Regulatory Policies May Hinder The Growth Of Blockchain In India

Regulatory Policies May Hinder The Growth Of Blockchain In India

Blockchain News
December 31, 2019 Editor's Desk
1083
India may lag behind the US and Chinese firms in blockchain innovations in the upcoming year, founders and promoters of Indian blockchain startups said. This is because regulators remain to concentrate on “only one part of blockchain technology — distributed ledger systems,” they said. “The (Indian) regulatory ecosystem is…not (focusing) on decentralized systems like smart
Blockchain Framework

India may lag behind the US and Chinese firms in blockchain innovations in the upcoming year, founders and promoters of Indian blockchain startups said.

This is because regulators remain to concentrate on “only one part of blockchain technology — distributed ledger systems,” they said.

“The (Indian) regulatory ecosystem is…not (focusing) on decentralized systems like smart contracts, so innovation will not happen at the same pace as in those countries which do allow for experimentation in such aspects of the technology,” said Nitin Sharma, founder of Incrypt Blockchain.

The Indian blockchain developer or entrepreneur will require the exposure to the genuinely cutting-edge work in decentralization, distributed systems, and cryptography, he added.

However, “there will be a few gems in the Indian blockchain ecosystem where founders can build products frugally and serve the global digital assets market,” Sharma said. The market for blockchain technology will move to the private permissioned and hybrid categories, analysts said.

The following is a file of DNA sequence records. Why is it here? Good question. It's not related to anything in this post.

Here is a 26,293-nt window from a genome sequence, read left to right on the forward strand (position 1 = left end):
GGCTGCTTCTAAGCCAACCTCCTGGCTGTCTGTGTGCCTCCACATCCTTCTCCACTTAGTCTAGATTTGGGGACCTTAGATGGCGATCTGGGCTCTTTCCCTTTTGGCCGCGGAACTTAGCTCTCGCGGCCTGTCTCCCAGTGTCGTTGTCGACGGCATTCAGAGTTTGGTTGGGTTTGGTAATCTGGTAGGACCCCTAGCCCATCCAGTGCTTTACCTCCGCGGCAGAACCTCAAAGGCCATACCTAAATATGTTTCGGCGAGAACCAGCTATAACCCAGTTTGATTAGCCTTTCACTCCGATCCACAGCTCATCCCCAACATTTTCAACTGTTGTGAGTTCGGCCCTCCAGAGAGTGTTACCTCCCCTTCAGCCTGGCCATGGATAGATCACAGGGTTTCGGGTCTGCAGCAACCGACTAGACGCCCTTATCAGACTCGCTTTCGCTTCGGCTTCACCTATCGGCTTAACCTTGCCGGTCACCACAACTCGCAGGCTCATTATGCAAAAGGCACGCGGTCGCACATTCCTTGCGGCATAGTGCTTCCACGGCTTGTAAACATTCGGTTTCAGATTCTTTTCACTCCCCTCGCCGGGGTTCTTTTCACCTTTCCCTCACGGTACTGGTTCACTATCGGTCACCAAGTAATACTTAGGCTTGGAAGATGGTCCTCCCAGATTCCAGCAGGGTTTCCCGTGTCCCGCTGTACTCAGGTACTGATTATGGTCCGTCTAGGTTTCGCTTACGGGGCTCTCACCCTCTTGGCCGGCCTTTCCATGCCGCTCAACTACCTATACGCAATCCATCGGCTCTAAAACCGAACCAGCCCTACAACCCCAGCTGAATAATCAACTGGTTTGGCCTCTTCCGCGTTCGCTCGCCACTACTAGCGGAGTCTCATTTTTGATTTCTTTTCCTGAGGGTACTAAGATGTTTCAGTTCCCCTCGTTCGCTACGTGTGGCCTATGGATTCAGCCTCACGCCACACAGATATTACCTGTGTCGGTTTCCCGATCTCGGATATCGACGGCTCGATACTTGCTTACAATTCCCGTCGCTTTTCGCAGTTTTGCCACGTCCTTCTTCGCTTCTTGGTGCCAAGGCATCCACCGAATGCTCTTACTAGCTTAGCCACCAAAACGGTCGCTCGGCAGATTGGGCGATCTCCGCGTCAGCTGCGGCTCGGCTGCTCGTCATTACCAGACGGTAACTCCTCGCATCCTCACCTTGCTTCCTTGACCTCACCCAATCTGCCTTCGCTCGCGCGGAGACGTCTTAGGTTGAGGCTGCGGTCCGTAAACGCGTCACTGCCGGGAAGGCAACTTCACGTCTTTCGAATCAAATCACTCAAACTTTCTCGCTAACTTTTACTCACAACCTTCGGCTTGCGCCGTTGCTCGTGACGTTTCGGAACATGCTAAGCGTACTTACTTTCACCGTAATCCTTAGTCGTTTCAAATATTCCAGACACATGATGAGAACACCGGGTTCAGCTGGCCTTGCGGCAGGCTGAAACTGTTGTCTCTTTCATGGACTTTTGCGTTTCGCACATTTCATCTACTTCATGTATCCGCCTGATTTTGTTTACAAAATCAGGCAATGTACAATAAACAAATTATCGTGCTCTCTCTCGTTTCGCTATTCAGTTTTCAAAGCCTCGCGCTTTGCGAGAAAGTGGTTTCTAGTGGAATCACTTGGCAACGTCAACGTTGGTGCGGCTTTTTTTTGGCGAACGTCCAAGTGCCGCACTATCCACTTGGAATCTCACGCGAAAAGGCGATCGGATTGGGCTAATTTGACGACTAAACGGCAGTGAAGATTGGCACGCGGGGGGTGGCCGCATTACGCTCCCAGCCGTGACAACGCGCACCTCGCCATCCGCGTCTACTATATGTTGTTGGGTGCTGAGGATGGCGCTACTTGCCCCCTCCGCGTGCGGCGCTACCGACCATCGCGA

Founders, though, say businesses will show insufficient interest for solutions by Indian startups as the talent and exposure gap will grow within economies where the use-cases are not restricted to permissioned blockchain systems.

According to experts, the most notable public blockchain trend in 2020 will be central-bank digital currencies (CBDC). Although China and the United States are not “crypto-friendly” nations, they will exceed India in innovations in technology, they said.

“Basic elements like smart contracts don’t work under current Indian laws, where digital signatures are centrally controlled,” said Tanvi Ratna, CEO, Policy 4.0, a global policy and regulatory advisory firm. India is dropping well behind every other major country, and it is a late mover even in CBDC, she said.

Although the US and China are not the most welcoming of places for crypto, the US has not outlawed crypto and has built formidable regulatory capacity in it. Subsequently, the Chinese government is fully supporting efforts to make their own CBDC take off, Ratna pointed out.

India had injected the Banning of Crypto and Regulation of Official Digital Currency Bill. It inspired the exploration of distributed ledger tech while delegitimizing cryptocurrency trade in private digital currencies.

Related posts

Add a comment